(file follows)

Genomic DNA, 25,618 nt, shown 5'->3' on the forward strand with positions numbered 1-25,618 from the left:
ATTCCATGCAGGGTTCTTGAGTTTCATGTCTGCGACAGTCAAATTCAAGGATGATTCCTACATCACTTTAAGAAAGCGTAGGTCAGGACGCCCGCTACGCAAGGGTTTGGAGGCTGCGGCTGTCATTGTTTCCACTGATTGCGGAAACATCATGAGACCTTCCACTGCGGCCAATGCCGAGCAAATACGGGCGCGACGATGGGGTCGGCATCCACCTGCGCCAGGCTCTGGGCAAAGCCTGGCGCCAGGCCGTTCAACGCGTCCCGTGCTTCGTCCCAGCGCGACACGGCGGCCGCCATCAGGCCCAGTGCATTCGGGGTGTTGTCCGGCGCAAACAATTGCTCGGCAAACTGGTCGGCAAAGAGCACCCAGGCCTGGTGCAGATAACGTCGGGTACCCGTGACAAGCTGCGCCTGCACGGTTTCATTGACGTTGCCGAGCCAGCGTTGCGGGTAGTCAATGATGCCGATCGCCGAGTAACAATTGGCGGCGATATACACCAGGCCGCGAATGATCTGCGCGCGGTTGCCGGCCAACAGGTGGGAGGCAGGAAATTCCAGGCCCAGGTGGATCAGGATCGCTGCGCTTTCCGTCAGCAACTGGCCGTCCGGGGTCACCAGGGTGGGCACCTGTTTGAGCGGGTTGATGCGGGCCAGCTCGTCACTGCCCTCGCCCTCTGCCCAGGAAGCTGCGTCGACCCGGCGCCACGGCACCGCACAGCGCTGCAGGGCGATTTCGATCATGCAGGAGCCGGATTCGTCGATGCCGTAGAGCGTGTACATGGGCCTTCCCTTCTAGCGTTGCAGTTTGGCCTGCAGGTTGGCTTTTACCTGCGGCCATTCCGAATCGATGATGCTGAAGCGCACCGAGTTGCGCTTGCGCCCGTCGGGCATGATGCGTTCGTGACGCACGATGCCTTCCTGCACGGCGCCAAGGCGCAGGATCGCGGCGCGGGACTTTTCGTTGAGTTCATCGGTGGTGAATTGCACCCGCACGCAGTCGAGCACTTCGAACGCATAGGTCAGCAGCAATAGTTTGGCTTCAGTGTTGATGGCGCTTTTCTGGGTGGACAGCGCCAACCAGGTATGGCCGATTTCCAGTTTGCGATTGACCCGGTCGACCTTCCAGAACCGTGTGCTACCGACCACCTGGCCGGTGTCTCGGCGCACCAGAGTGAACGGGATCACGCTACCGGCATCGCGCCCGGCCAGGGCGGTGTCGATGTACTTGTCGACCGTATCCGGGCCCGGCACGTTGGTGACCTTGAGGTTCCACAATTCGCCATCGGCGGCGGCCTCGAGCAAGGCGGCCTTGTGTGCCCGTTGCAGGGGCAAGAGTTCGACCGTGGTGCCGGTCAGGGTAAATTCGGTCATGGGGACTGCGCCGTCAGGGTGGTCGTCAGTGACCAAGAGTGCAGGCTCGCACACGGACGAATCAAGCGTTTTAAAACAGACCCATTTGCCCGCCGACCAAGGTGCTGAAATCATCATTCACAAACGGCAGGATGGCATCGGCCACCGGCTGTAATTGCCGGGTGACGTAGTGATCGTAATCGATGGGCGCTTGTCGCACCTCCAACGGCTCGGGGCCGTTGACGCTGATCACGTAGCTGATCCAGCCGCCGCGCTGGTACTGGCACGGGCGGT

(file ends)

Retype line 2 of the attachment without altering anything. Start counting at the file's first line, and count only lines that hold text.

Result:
ATTCCATGCAGGGTTCTTGAGTTTCATGTCTGCGACAGTCAAATTCAAGGATGATTCCTACATCACTTTAAGAAAGCGTAGGTCAGGACGCCCGCTACGCAAGGGTTTGGAGGCTGCGGCTGTCATTGTTTCCACTGATTGCGGAAACATCATGAGACCTTCCACTGCGGCCAATGCCGAGCAAATACGGGCGCGACGATGGGGTCGGCATCCACCTGCGCCAGGCTCTGGGCAAAGCCTGGCGCCAGGCCGTTCAACGCGTCCCGTGCTTCGTCCCAGCGCGACACGGCGGCCGCCATCAGGCCCAGTGCATTCGGGGTGTTGTCCGGCGCAAACAATTGCTCGGCAAACTGGTCGGCAAAGAGCACCCAGGCCTGGTGCAGATAACGTCGGGTACCCGTGACAAGCTGCGCCTGCACGGTTTCATTGACGTTGCCGAGCCAGCGTTGCGGGTAGTCAATGATGCCGATCGCCGAGTAACAATTGGCGGCGATATACACCAGGCCGCGAATGATCTGCGCGCGGTTGCCGGCCAACAGGTGGGAGGCAGGAAATTCCAGGCCCAGGTGGATCAGGATCGCTGCGCTTTCCGTCAGCAACTGGCCGTCCGGGGTCACCAGGGTGGGCACCTGTTTGAGCGGGTTGATGCGGGCCAGCTCGTCACTGCCCTCGCCCTCTGCCCAGGAAGCTGCGTCGACCCGGCGCCACGGCACCGCACAGCGCTGCAGGGCGATTTCGATCATGCAGGAGCCGGATTCGTCGATGCCGTAGAGCGTGTACATGGGCCTTCCCTTCTAGCGTTGCAGTTTGGCCTGCAGGTTGGCTTTTACCTGCGGCCATTCCGAATCGATGATGCTGAAGCGCACCGAGTTGCGCTTGCGCCCGTCGGGCATGATGCGTTCGTGACGCACGATGCCTTCCTGCACGGCGCCAAGGCGCAGGATCGCGGCGCGGGACTTTTCGTTGAGTTCATCGGTGGTGAATTGCACCCGCACGCAGTCGAGCACTTCGAACGCATAGGTCAGCAGCAATAGTTTGGCTTCAGTGTTGATGGCGCTTTTCTGGGTGGACAGCGCCAACCAGGTATGGCCGATTTCCAGTTTGCGATTGACCCGGTCGACCTTCCAGAACCGTGTGCTACCGACCACCTGGCCGGTGTCTCGGCGCACCAGAGTGAACGGGATCACGCTACCGGCATCGCGCCCGGCCAGGGCGGTGTCGATGTACTTGTCGACCGTATCCGGGCCCGGCACGTTGGTGACCTTGAGGTTCCACAATTCGCCATCGGCGGCGGCCTCGAGCAAGGCGGCCTTGTGTGCCCGTTGCAGGGGCAAGAGTTCGACCGTGGTGCCGGTCAGGGTAAATTCGGTCATGGGGACTGCGCCGTCAGGGTGGTCGTCAGTGACCAAGAGTGCAGGCTCGCACACGGACGAATCAAGCGTTTTAAAACAGACCCATTTGCCCGCCGACCAAGGTGCTGAAATCATCATTCACAAACGGCAGGATGGCATCGGCCACCGGCTGTAATTGCCGGGTGACGTAGTGATCGTAATCGATGGGCGCTTGTCGCACCTCCAACGGCTCGGGGCCGTTGACGCTGATCACGTAGCTGATCCAGCCGCCGCGCTGGTACTGGCACGGGCGGT